by Jon A. Bergeron, Jr., Ph.D.
Most of us adoptive and foster parents are becoming more aware and informed about attachment and the impact this has on the developing child. This knowledge is crucial in understanding how our kids are wired if they have come from a past that includes trauma or neglect (even pre-natally).
One of the most powerful video clips that I have seen is a video from what is called the “Still Face Experiment,” a technique first utilized by Dr. Edward Tronick at University of Massachusetts – Boston. If you have not seen this footage, watch it below:
Amazing, isn’t it? Everything looks very normal as the experiment starts with mom doing baby talk and playing with her infant. Then, mom is instructed to turn her head away briefly and turn back with a neutral and blank look on her face. The fascinating part of this video is the progression you see so clearly in the infant’s face–from a recognition that something is a little off to “Hey, mom, seriously, what’s up with you?” to efforts of increasing intensity to re-engage mom again and then pure distress. It becomes almost painful to watch and there is much relief when mom is finally allowed to respond and comfort the child.
It is hard to witness this happy infant transformed in a matter of seconds into a very distressed and upset mess by nothing more than non-responsiveness in the mother. It is not hard to imagine the incredible impact on a child by extrapolating from this single, tiny slice of time to the periodic or constant neglect that kids in orphanages or in foster care have experienced.
How much more intense and desperate must these children have been when there never was a mother who finally came around and comforted them? Over the last several decades, the neurological and psychological sciences have begun to demonstrate more and more clearly the devastating impact that these experiences have on the developing brain and psyche of a child.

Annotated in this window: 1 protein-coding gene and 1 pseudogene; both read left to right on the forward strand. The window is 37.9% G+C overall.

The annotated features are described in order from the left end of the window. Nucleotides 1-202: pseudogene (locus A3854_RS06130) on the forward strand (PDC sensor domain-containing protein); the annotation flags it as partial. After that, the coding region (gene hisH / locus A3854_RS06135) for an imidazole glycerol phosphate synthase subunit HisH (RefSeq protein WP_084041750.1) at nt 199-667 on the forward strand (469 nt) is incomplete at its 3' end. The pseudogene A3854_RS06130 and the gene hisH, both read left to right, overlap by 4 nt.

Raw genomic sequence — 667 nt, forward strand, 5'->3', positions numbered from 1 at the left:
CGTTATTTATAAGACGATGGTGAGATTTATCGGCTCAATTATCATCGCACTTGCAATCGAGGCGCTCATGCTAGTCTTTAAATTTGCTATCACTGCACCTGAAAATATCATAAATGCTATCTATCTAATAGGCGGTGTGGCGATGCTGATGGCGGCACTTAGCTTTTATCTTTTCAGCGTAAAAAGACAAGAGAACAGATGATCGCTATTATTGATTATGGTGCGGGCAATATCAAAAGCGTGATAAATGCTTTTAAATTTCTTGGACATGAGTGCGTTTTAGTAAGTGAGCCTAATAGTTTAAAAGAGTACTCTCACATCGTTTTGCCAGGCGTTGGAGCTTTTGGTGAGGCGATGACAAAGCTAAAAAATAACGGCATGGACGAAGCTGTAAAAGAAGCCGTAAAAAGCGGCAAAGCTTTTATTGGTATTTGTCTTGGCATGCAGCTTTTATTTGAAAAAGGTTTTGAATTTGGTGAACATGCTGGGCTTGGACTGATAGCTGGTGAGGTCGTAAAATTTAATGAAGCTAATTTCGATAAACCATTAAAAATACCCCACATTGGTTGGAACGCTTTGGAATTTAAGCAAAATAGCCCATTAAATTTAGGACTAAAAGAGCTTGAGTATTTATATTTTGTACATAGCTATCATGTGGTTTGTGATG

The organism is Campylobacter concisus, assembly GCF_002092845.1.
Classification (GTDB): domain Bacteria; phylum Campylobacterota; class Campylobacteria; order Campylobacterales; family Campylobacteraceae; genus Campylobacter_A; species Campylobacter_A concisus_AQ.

We know that each of the simple, playful interactions between mom and child induces an explosion of brain development, and conversely, without it, a lack of development. Now, I am not trying to induce guilt in any of us imperfect parents who have missed opportunities to do this. God also created a lot of resilience in our children, and it is definitely the cumulative effect of the investment along with other factors that determines the outcome. What I am trying to do is help us all have a more complete and a more gut-level understanding of the impact of that deprivation on our kids.
What must it have been like to be in the mind and body of a child desperately needing nurturing and stimulation from those around them and getting nothing or at times getting abuse instead. No wonder we see distrust, rage and self-destructive behaviors. These out-of-proportion reactions to the present make perfect sense when you can see into the heart of that infant, toddler, and child who was continually let down, left alone and abused before they came into your home.
My hope is that a heart-deep realization stirs up compassion in us. Compassion that helps us think, or maybe even say: “I get it why you are so angry … I can only imagine how scary it must be for you … I sure wish I could have been there earlier in your life to give you what you needed.”
I hope it helps us to say, “Father, forgive them. They don’t know what they are doing. Help me forgive them, because I know they don’t know what they are doing when they are rejecting me and my love, and when they push me away with aggression, manipulation and obnoxious behaviors. Help me love them the way you love me, even as I am avoiding, pushing away or rejecting Your love.”